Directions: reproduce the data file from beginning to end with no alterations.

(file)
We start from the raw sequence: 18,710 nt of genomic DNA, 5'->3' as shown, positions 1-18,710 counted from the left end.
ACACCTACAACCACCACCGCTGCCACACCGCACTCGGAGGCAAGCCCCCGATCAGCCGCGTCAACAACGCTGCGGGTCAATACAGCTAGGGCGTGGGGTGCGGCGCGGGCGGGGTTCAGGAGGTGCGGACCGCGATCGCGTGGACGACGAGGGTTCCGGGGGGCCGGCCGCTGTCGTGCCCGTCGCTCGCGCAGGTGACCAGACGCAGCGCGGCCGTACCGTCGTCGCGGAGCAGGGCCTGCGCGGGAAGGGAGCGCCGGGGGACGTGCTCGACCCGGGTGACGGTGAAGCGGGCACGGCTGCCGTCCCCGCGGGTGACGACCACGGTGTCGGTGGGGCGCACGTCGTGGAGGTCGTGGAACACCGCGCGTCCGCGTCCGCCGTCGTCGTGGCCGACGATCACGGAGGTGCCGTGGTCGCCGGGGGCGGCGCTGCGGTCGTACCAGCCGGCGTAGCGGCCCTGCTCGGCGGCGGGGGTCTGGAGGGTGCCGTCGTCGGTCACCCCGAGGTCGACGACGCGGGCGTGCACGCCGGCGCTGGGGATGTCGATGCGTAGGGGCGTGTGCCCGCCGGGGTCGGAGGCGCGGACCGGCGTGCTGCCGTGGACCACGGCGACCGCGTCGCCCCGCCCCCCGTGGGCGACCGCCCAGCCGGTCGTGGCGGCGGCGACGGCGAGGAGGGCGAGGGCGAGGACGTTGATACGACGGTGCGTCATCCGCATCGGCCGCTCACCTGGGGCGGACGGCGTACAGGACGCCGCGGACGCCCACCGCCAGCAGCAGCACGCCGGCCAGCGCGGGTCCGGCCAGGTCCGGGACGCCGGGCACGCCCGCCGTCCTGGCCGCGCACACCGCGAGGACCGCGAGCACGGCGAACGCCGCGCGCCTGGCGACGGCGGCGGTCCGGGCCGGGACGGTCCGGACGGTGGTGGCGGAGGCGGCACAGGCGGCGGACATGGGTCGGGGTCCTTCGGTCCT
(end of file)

We start from the raw sequence: 18,710 nt of genomic DNA, 5'->3' as shown, positions 1-18,710 counted from the left end.
ACACCTACAACCACCACCGCTGCCACACCGCACTCGGAGGCAAGCCCCCGATCAGCCGCGTCAACAACGCTGCGGGTCAATACAGCTAGGGCGTGGGGTGCGGCGCGGGCGGGGTTCAGGAGGTGCGGACCGCGATCGCGTGGACGACGAGGGTTCCGGGGGGCCGGCCGCTGTCGTGCCCGTCGCTCGCGCAGGTGACCAGACGCAGCGCGGCCGTACCGTCGTCGCGGAGCAGGGCCTGCGCGGGAAGGGAGCGCCGGGGGACGTGCTCGACCCGGGTGACGGTGAAGCGGGCACGGCTGCCGTCCCCGCGGGTGACGACCACGGTGTCGGTGGGGCGCACGTCGTGGAGGTCGTGGAACACCGCGCGTCCGCGTCCGCCGTCGTCGTGGCCGACGATCACGGAGGTGCCGTGGTCGCCGGGGGCGGCGCTGCGGTCGTACCAGCCGGCGTAGCGGCCCTGCTCGGCGGCGGGGGTCTGGAGGGTGCCGTCGTCGGTCACCCCGAGGTCGACGACGCGGGCGTGCACGCCGGCGCTGGGGATGTCGATGCGTAGGGGCGTGTGCCCGCCGGGGTCGGAGGCGCGGACCGGCGTGCTGCCGTGGACCACGGCGACCGCGTCGCCCCGCCCCCCGTGGGCGACCGCCCAGCCGGTCGTGGCGGCGGCGACGGCGAGGAGGGCGAGGGCGAGGACGTTGATACGACGGTGCGTCATCCGCATCGGCCGCTCACCTGGGGCGGACGGCGTACAGGACGCCGCGGACGCCCACCGCCAGCAGCAGCACGCCGGCCAGCGCGGGTCCGGCCAGGTCCGGGACGCCGGGCACGCCCGCCGTCCTGGCCGCGCACACCGCGAGGACCGCGAGCACGGCGAACGCCGCGCGCCTGGCGACGGCGGCGGTCCGGGCCGGGACGGTCCGGACGGTGGTGGCGGAGGCGGCACAGGCGGCGGACATGGGTCGGGGTCCTTCGGTCCT